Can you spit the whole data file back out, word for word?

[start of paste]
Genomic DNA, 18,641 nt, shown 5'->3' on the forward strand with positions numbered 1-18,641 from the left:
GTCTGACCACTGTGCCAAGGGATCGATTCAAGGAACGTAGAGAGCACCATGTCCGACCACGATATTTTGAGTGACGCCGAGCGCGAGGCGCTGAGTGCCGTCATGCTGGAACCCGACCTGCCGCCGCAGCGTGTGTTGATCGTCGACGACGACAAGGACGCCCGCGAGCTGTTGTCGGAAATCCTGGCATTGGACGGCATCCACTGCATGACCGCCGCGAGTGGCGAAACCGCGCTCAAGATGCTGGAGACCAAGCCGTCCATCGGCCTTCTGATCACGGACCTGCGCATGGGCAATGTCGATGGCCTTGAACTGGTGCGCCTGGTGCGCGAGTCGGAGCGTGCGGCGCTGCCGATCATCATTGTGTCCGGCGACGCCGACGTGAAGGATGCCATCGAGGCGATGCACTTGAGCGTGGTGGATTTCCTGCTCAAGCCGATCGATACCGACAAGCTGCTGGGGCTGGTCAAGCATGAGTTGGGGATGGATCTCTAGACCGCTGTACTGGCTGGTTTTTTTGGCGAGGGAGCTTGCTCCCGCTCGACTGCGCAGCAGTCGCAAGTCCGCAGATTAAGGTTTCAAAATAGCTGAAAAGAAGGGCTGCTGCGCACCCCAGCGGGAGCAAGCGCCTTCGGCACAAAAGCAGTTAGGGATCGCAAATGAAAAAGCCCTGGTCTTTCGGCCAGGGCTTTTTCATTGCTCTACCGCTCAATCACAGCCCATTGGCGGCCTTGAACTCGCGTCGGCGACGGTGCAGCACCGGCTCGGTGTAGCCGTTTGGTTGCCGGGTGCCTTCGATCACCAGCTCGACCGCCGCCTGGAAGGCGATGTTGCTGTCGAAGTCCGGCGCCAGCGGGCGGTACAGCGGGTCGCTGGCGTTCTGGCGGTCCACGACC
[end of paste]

Genomic DNA, 18,641 nt, shown 5'->3' on the forward strand with positions numbered 1-18,641 from the left:
GTCTGACCACTGTGCCAAGGGATCGATTCAAGGAACGTAGAGAGCACCATGTCCGACCACGATATTTTGAGTGACGCCGAGCGCGAGGCGCTGAGTGCCGTCATGCTGGAACCCGACCTGCCGCCGCAGCGTGTGTTGATCGTCGACGACGACAAGGACGCCCGCGAGCTGTTGTCGGAAATCCTGGCATTGGACGGCATCCACTGCATGACCGCCGCGAGTGGCGAAACCGCGCTCAAGATGCTGGAGACCAAGCCGTCCATCGGCCTTCTGATCACGGACCTGCGCATGGGCAATGTCGATGGCCTTGAACTGGTGCGCCTGGTGCGCGAGTCGGAGCGTGCGGCGCTGCCGATCATCATTGTGTCCGGCGACGCCGACGTGAAGGATGCCATCGAGGCGATGCACTTGAGCGTGGTGGATTTCCTGCTCAAGCCGATCGATACCGACAAGCTGCTGGGGCTGGTCAAGCATGAGTTGGGGATGGATCTCTAGACCGCTGTACTGGCTGGTTTTTTTGGCGAGGGAGCTTGCTCCCGCTCGACTGCGCAGCAGTCGCAAGTCCGCAGATTAAGGTTTCAAAATAGCTGAAAAGAAGGGCTGCTGCGCACCCCAGCGGGAGCAAGCGCCTTCGGCACAAAAGCAGTTAGGGATCGCAAATGAAAAAGCCCTGGTCTTTCGGCCAGGGCTTTTTCATTGCTCTACCGCTCAATCACAGCCCATTGGCGGCCTTGAACTCGCGTCGGCGACGGTGCAGCACCGGCTCGGTGTAGCCGTTTGGTTGCCGGGTGCCTTCGATCACCAGCTCGACCGCCGCCTGGAAGGCGATGTTGCTGTCGAAGTCCGGCGCCAGCGGGCGGTACAGCGGGTCGCTGGCGTTCTGGCGGTCCACGACC